On 19 July 2000 at OSCON, Sun Microsystems announced it would make the source code of StarOffice available for download with the intention of building an open-source development community around the software and of providing a free and open alternative to Microsoft Office. The new project was known as OpenOffice.org, and the code was released as open source on 13 October 2000. The first public preview release was Milestone Build 638c, released in October 2001 (which quickly achieved 1 million downloads); the final release of OpenOffice.org 1.0 was on 1 May 2002.
OpenOffice.org became the standard office suite on many Linux distros and spawned many derivative versions. It quickly became noteworthy competition to Microsoft Office, achieving 14% penetration in the large enterprise market by 2004.
Development of OpenOffice.org was sponsored primarily by Sun Microsystems, which used the code as the basis for subsequent versions of StarOffice. Developers who wished to contribute code were required to sign a Contributor Agreement granting joint ownership of any contributions to Sun (and then Oracle), in support of the StarOffice business model. This was controversial for many years. An alternative Public Documentation Licence (PDL) was also offered for documentation not intended for inclusion or integration into the project code base.
After acquiring Sun in January 2010, Oracle Corporation continued developing OpenOffice.org and StarOffice, which it renamed Oracle Open Office, though with a reduction in assigned developers. Oracle's lack of activity on or visible commitment to OpenOffice.org had also been noted by industry observers. In September 2010, the majority of outside OpenOffice.org developers left the project, due to concerns over Sun and then Oracle's management of the project and Oracle's handling of its open source portfolio in general, to form The Document Foundation (TDF). TDF released the forkLibreOffice in January 2011, which most Linux distributions soon moved to. In April 2011, Oracle stopped development of OpenOffice.org and fired the remaining Star Division development team. Its reasons for doing so were not disclosed; some speculate that it was due to the loss of mindshare with much of the community moving to LibreOffice while others suggest it was a commercial decision.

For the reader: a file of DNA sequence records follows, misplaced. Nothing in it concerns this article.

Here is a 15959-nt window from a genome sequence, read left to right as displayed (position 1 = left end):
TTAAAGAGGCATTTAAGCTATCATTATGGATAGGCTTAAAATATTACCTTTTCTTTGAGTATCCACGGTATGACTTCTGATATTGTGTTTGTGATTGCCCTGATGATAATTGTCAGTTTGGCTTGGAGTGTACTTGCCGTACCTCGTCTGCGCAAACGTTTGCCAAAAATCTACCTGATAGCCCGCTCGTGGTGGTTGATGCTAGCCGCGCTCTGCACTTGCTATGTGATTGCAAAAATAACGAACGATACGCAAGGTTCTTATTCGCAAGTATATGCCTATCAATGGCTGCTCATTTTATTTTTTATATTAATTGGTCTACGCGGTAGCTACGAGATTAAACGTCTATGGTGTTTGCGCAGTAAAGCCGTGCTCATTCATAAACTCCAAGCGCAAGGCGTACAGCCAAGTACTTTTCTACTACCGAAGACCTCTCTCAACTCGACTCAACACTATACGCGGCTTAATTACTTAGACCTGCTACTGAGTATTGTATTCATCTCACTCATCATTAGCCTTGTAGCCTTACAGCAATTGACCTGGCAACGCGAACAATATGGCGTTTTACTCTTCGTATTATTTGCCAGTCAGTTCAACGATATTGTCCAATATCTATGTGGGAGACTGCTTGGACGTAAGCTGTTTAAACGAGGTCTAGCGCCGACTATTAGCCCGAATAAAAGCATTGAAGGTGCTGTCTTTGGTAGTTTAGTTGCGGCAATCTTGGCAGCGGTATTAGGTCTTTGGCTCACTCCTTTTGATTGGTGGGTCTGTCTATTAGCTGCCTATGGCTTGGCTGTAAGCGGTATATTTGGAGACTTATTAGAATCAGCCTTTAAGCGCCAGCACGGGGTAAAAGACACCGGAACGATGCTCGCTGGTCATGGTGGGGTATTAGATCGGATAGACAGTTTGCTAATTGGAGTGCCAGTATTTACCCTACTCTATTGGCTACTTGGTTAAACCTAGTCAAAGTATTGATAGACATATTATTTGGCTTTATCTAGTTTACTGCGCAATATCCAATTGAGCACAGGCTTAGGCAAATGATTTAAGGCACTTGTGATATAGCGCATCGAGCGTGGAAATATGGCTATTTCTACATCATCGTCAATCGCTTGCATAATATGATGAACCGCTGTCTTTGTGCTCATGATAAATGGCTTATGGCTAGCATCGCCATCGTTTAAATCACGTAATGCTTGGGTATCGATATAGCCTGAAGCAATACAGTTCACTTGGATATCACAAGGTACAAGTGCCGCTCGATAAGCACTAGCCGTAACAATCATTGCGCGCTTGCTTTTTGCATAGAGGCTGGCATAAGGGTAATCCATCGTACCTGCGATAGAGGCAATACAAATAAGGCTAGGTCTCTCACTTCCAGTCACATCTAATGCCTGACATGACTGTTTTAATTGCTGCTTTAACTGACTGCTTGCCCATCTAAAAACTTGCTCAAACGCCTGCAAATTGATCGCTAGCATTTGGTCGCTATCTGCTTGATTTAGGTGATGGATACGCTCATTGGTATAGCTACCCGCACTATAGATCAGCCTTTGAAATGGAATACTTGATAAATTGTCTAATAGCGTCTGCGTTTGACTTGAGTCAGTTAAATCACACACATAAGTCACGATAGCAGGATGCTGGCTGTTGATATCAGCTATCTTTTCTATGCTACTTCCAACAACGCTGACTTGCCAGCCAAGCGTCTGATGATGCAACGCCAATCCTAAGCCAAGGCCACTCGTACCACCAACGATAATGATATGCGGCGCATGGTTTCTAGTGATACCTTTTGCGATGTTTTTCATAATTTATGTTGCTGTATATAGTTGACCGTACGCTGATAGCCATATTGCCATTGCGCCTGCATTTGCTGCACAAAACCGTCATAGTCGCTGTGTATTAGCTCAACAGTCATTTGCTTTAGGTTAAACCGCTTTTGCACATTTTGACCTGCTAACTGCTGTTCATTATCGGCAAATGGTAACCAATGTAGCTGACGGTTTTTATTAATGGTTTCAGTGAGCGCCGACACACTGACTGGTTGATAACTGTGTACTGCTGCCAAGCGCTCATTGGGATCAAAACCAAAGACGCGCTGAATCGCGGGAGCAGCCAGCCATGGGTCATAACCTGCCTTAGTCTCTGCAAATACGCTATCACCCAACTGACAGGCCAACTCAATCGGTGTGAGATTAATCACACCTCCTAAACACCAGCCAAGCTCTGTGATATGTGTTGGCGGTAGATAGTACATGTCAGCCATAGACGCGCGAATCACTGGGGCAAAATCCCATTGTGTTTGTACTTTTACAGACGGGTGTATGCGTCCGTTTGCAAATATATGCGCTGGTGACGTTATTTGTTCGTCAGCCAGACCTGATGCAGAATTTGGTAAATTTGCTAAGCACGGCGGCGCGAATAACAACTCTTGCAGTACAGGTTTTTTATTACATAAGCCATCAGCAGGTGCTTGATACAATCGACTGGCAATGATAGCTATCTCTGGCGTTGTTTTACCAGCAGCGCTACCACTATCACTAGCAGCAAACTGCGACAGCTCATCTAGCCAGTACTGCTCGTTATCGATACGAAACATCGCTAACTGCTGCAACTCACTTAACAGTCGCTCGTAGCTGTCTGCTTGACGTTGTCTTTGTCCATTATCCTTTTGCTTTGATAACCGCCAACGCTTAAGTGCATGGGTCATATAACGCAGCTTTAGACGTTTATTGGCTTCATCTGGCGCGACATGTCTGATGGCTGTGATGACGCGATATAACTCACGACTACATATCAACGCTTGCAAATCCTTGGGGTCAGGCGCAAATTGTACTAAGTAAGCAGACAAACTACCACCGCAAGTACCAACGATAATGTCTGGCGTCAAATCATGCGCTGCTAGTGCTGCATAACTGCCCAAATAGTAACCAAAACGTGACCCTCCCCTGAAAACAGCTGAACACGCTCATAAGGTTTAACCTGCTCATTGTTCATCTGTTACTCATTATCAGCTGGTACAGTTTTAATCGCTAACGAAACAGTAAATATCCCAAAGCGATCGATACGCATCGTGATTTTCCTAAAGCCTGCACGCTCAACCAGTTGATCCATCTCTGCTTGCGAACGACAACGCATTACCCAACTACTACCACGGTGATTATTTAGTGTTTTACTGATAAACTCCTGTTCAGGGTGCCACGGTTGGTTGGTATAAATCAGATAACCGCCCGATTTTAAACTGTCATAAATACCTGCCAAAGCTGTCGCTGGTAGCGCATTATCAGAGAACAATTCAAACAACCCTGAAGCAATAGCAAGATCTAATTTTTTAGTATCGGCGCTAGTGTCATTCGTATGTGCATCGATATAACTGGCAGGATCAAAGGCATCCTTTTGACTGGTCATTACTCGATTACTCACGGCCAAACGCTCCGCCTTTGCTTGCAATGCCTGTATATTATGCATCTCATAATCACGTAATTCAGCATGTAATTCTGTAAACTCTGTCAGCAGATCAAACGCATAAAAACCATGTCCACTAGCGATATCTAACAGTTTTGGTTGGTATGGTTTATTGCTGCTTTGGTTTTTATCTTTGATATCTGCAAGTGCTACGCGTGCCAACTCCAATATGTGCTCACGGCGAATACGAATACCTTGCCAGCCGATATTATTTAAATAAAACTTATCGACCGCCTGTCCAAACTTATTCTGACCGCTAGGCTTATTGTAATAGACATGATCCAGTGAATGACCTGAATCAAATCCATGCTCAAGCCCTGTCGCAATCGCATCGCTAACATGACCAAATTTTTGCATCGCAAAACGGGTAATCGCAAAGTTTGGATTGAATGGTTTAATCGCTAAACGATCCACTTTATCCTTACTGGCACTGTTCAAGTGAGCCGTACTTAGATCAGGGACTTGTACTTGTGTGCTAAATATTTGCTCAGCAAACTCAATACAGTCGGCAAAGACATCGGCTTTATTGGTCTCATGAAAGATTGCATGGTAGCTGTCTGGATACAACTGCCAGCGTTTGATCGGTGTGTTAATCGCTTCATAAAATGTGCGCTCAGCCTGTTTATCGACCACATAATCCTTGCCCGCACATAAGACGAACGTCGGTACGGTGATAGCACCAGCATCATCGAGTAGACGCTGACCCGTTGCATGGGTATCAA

During Sun's sponsorship, the OpenOffice.org project was governed by the Community Council, comprising OpenOffice.org community members. The Community Council suggested project goals and coordinated with producers of derivatives on long-term development planning issues.
Both Sun and Oracle are claimed to have made decisions without consulting the Council or in contravention to the council's recommendations, leading to the majority of outside developers leaving for LibreOffice. Oracle demanded in October 2010 that all Council members involved with the Document Foundation step down, leaving the Community Council composed only of Oracle employees.